Celebrating student summer research

Let's hear it for our students!

Jara de Hoog works with Dr. Cohen and describes their summer work below.

"I spent the summer researching the politics of Nova Scotia's Climate Change Plan. I am interested in what kinds of climate solutions the Plan promotes: are they more individualist and technological, or collective and social/behavioural?"


Jesse Demaries-Smith works with Dr. Snyder and describes their work below.

"This summer I began my research on my Master’s project which involves mapping the evaporites and limestones of the Windsor Group in Nova Scotia. I also assisted Dr. Snyder and Tilda Hughes with measuring sinkholes at Irishmans Road Recreation Site."


Yuzhe Gan worked with Dr. Barr this summer and describes his summer work below.

"I was taking pictures and documenting the rock thin sections from the department collections. Also, I was identifying minerals and estimating minerals percentage under the petrographic microscope."


Tilda Hughes worked with Dr. Snyder and describes their field work below.

"This summer, I had the incredible opportunity to travel from England to join Dr. Snyder's research group studying evaporite-related sinkholes in Hants County. Now, after 138 sinkholes, 1 million mosquito bites, and a strange blue Styrofoam head, I can officially consider myself a sinkhole pro."


Mitch Maracle works with Dr. Spooner and describes his field work below.

"This summer I was fortunate enough to work in vineyards across the Gaspereau Valley, where I collected soil samples using a split spoon auger. These soil samples will be analyzed for total elements and compared to each of the vineyards unique geomorphic locations."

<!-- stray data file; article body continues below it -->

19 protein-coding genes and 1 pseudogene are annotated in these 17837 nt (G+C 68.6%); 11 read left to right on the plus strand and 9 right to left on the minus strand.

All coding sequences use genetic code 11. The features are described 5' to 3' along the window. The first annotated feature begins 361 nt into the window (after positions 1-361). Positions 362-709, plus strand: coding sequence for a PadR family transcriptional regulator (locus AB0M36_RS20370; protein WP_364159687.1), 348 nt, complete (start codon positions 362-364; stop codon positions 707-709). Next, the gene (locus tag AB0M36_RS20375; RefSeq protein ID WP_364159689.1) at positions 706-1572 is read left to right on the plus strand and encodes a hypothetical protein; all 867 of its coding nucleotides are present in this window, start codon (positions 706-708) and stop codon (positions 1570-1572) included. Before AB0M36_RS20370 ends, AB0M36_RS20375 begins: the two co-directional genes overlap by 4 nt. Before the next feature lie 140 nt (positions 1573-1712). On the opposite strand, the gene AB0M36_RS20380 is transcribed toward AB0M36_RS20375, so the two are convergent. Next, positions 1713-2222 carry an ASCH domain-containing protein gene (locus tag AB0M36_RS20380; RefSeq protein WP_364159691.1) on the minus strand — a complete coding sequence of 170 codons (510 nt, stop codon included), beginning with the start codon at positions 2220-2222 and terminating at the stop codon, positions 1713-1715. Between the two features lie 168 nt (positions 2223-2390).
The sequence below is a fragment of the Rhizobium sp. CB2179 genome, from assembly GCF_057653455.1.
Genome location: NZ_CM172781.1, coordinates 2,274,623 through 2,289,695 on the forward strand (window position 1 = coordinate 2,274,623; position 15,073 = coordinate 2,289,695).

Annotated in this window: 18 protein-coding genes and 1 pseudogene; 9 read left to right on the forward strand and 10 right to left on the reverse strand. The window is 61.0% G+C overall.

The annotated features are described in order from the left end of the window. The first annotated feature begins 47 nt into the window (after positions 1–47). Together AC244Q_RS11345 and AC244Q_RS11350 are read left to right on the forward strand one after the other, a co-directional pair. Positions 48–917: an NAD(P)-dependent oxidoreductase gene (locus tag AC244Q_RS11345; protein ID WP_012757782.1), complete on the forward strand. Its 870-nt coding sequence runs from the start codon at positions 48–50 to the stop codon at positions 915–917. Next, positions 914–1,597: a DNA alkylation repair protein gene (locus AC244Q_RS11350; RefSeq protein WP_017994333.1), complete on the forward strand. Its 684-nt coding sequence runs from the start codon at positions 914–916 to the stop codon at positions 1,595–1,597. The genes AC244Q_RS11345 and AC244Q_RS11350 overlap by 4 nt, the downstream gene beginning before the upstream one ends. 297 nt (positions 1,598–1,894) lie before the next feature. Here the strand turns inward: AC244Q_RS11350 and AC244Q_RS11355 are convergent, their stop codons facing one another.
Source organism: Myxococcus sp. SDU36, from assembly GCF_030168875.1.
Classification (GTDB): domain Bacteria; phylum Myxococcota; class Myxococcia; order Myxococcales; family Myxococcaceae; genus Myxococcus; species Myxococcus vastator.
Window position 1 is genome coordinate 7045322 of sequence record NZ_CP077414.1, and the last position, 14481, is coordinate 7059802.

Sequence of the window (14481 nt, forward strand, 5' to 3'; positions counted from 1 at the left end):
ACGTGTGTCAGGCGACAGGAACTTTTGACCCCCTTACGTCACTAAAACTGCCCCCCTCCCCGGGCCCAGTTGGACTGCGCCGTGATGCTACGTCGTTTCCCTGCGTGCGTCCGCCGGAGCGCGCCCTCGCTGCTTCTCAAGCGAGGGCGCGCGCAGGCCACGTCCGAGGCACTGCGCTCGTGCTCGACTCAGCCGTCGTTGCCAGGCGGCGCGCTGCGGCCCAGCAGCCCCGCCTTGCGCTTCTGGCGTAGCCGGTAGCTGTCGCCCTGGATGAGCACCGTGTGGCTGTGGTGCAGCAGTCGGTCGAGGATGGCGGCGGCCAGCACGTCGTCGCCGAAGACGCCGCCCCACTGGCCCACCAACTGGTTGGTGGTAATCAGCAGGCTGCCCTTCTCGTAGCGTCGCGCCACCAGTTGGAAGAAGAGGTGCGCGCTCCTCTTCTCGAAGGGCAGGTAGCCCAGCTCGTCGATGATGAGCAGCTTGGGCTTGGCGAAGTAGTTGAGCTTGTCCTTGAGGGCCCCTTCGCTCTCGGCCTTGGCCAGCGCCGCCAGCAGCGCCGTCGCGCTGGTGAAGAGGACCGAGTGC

Hayley Newell works with Dr. O’Driscoll and describes their field work below.

"My research this summer was focused on methylmercury and total mercury concentrations in Hawaiian invertebrates and soils, as well as assisting with ongoing Brier Island sampling and research. I was involved in completing all the lab work and planning related to the Hawaii project, and will hopefully be presenting a poster on my work at AUGC in the fall!"


Noah Reynolds works with Dr. van Rooyen and describes his summer work below:

"Completing a Geology Honours Thesis at Acadia University has taken me to all corners of the province, doing the work that I love, with those that are just as crazy about rocks as me."


André Saragoça works with Dr. O’Driscoll and describes their summer work below.

"Water samples from Black River Lake were collected at depths ranging from 1m to 11.5m for lake profiling and Hg(0) analysis focusing on pH, temperature, and Hg(0) concentration. Photoreduction rates of multiple regions of the lake were quantified using a  photoreactor with UV-A  bulbs to measure any  depth-related changes in photoreduction reaction rates."


Holly Turner works with Dr. O’Driscoll and describes their summer below.

"I’m studying methylmercury (MeHg) in Big Meadow Bog on Brier Island, NS. With the increasing demand for hydroelectric power, it’s important to understand how flooding and reservoir creation may impact mercury cycling in aquatic ecosystems. Methylmercury is a neurotoxin and can cause severe health issues in humans if it’s excessively consumed through things like contaminated fish."

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